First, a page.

A few things to consider to improve the LTV and your Unit Economics

If our LTV turns out to be too low, we need to revisit our business model. We could try to:

  • Front-load with an upfront payment/installation fee – We are trying to get as much cash in as possible as early as possible. This will be cash on hand and will not be discounted by the Cost of Capital.
  • Increase the gross margin of the base product – Try increasing the price. Calculate on charging the customer about 20% of the value we create. Or try lowering the cost of producing the service. Maybe negotiate with the suppliers.
  • Add high-margin add-on services – Upsell with some value-adding service or product. A maintenance contract, insurance, or extra functionality.
  • Increase retention – The longer the customers stay, the higher the LTV. We could tie them up with contracts, but that might hurt our CAC. The best way to increase retention is to build stickiness into the product. How to do this is a whole subject in itself.
  • Decrease the Cost of Capital – Decrease the risk in our venture. Easier said than done. But more traction is the way to go here. We could also partially finance the startup with loans. If we can qualify for one. Loans have lower interest rates than the returns equity investors look for.

Customer Acquisition Cost (CAC) – the cost to get one customer

This metric should include all costs for sales and marketing. Salaries, expenses, licenses. Everything we needed to get a customer to start paying for your service.

Mistake 3: Getting stuck in analysis paralysis mode when calculating Customer Acquisition Cost

It’s hard to foresee all the costs that we will incur. And how large they would be. Or how many deals we will be able to close. I often get stuck here. I start to look for more data and want to wait with calculating the estimated CAC.

But nowadays I recognize the signs. And I fight the paralysis. I know I have to embrace the uncertain world of business modeling. Make an estimate. Educated guesses. And then be prepared to explain my assumptions. Sometimes I get some help from someone with sales and marketing experience to do valid assumptions.

But what should we then include in the costs? And what rates should you apply?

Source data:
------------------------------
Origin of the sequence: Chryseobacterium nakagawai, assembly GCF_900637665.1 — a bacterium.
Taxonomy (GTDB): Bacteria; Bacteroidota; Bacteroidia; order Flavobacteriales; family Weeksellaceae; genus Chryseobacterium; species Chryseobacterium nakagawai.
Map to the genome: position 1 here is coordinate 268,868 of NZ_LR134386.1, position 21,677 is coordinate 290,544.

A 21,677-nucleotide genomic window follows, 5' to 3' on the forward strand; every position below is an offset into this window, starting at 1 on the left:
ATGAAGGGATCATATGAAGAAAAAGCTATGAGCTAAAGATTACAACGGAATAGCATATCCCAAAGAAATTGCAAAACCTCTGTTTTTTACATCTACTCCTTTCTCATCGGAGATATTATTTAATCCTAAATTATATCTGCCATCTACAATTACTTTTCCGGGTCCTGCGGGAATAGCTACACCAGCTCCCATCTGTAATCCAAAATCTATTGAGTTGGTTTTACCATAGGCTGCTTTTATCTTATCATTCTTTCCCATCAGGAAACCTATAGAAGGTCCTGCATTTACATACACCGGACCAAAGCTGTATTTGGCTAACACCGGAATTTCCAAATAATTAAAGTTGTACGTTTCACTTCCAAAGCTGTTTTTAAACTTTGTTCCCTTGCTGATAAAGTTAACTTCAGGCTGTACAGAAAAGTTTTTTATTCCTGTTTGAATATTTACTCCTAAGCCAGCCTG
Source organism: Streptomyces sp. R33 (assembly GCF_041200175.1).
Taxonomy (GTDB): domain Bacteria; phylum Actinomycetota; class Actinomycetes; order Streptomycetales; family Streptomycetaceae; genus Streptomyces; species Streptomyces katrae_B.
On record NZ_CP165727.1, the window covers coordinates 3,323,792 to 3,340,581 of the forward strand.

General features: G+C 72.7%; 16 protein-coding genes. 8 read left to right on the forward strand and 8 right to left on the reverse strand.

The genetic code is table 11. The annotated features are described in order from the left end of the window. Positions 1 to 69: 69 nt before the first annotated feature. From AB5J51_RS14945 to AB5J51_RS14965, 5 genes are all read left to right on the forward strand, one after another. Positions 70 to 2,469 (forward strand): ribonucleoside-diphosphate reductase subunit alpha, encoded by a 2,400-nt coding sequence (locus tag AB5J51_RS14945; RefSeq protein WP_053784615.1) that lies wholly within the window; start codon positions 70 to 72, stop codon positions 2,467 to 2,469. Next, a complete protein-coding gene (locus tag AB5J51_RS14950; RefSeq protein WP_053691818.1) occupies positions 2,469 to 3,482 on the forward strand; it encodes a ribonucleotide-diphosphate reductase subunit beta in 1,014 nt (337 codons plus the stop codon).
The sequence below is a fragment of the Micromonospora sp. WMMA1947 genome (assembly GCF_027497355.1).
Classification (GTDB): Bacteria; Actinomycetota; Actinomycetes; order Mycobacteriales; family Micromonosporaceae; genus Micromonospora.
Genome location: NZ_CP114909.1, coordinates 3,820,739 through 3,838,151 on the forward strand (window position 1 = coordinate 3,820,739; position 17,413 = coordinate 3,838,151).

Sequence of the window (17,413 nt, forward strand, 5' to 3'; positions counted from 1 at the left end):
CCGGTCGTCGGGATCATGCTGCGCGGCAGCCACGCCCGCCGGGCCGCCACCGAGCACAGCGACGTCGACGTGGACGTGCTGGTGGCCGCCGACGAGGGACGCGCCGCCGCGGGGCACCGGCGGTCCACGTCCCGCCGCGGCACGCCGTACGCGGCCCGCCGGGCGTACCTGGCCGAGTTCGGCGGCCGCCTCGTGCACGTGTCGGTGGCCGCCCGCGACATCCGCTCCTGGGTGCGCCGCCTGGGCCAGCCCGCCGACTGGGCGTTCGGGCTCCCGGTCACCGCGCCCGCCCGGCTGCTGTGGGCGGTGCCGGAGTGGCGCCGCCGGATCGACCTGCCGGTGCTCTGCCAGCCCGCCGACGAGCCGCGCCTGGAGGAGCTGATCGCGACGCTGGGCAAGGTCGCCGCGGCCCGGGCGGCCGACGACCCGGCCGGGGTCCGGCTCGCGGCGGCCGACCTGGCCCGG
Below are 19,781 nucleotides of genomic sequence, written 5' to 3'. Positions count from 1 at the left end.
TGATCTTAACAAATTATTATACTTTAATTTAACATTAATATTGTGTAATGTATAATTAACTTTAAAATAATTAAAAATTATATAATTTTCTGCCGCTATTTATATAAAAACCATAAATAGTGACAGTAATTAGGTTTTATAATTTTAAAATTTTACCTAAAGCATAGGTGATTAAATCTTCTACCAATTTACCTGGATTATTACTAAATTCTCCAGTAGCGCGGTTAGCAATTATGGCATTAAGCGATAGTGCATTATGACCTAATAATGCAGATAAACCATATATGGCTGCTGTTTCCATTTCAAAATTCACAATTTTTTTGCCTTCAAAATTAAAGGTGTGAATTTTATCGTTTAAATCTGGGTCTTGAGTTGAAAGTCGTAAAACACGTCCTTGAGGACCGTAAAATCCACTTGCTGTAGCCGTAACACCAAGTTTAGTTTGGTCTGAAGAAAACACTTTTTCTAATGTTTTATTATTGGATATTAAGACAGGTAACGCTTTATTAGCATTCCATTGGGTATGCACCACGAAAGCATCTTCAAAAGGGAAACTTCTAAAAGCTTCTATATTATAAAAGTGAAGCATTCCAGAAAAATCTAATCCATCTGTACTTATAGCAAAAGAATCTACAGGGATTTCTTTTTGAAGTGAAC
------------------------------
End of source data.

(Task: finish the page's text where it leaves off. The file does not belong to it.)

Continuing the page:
Read on for some rules of thumb and common mistakes.

Mistake 4: Not using market rate salaries when calculating the cost of sales

The sales cost part of the CAC included all it takes to close a sale. From reaching out to a prospect to closing and signing the deal. Some examples are:

  • Sales representatives, pre-sales people, and their manager’s salaries – All the time they spend on researching prospects, booking meetings, doing demos, making an offer, and negotiating. And we should use market rate salaries. Not the founder noodle salaries. The reason we are looking at CAC and LTV is to see how our business scales. And sales with founder salaries are not scalable.
  • Commission/revenue share with partners – And don’t forget the salary cost for our people maintaining those partnerships. Larger enterprises have Partners Account Managers. These people are paid about the same as sales representatives.
  • Representation dinners and travel costs – All that wine and dining will add up and needs to be accounted for.
woman eating noodles
As a founder, we are expected to eat noodles for a while, but our sales representative will not accept this.

So how do we come up with these costs then and how do we know how much cost to attribute to one customer?

Mistake 5: Not taking into account that all prospects won’t become customers

What many entrepreneurs overlook here is to factor in the costs for all sales conversations. They might map out a sales process for closing a deal. Then estimate the time it takes to complete the sales. And finally, make a rough guess on how many such processes a sales representative can handle. But then all the effort spent on deals that didn’t close is missed.

I suggest doing the following steps:

  1. Map out the process we will be using to sign one customer. From finding prospects to closing the deal. Write down the activities.
  2. Map who will be included in each step, and what resources they will need.